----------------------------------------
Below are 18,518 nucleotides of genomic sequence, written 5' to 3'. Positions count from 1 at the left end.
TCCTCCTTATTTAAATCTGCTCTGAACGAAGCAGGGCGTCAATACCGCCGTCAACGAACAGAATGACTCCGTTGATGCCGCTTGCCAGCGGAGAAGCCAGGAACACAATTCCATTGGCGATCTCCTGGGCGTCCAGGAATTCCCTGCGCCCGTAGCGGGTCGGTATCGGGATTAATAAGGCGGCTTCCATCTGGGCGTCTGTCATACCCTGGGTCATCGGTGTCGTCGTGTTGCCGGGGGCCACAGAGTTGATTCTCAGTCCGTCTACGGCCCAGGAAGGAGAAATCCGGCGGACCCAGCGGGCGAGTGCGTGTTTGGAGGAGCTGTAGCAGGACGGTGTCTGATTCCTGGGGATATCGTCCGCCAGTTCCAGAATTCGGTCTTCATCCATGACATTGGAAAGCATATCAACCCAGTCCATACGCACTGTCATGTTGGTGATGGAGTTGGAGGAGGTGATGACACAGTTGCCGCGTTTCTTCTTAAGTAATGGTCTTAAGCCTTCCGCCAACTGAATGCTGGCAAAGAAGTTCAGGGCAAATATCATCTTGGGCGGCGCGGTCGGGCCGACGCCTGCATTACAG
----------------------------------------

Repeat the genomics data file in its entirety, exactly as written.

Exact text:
Below are 18,518 nucleotides of genomic sequence, written 5' to 3'. Positions count from 1 at the left end.
TCCTCCTTATTTAAATCTGCTCTGAACGAAGCAGGGCGTCAATACCGCCGTCAACGAACAGAATGACTCCGTTGATGCCGCTTGCCAGCGGAGAAGCCAGGAACACAATTCCATTGGCGATCTCCTGGGCGTCCAGGAATTCCCTGCGCCCGTAGCGGGTCGGTATCGGGATTAATAAGGCGGCTTCCATCTGGGCGTCTGTCATACCCTGGGTCATCGGTGTCGTCGTGTTGCCGGGGGCCACAGAGTTGATTCTCAGTCCGTCTACGGCCCAGGAAGGAGAAATCCGGCGGACCCAGCGGGCGAGTGCGTGTTTGGAGGAGCTGTAGCAGGACGGTGTCTGATTCCTGGGGATATCGTCCGCCAGTTCCAGAATTCGGTCTTCATCCATGACATTGGAAAGCATATCAACCCAGTCCATACGCACTGTCATGTTGGTGATGGAGTTGGAGGAGGTGATGACACAGTTGCCGCGTTTCTTCTTAAGTAATGGTCTTAAGCCTTCCGCCAACTGAATGCTGGCAAAGAAGTTCAGGGCAAATATCATCTTGGGCGGCGCGGTCGGGCCGACGCCTGCATTACAG